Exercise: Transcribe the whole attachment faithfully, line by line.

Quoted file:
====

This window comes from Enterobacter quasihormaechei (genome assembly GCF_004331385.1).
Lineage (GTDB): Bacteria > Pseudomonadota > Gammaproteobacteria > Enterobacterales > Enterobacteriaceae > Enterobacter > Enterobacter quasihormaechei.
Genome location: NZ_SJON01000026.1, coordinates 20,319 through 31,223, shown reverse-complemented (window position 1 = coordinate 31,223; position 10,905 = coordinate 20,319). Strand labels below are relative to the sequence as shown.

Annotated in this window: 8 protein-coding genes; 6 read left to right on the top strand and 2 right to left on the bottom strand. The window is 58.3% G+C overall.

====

This window comes from Enterobacter quasihormaechei (genome assembly GCF_004331385.1).
Lineage (GTDB): Bacteria > Pseudomonadota > Gammaproteobacteria > Enterobacterales > Enterobacteriaceae > Enterobacter > Enterobacter quasihormaechei.
Genome location: NZ_SJON01000026.1, coordinates 20,319 through 31,223, shown reverse-complemented (window position 1 = coordinate 31,223; position 10,905 = coordinate 20,319). Strand labels below are relative to the sequence as shown.

Annotated in this window: 8 protein-coding genes; 6 read left to right on the top strand and 2 right to left on the bottom strand. The window is 58.3% G+C overall.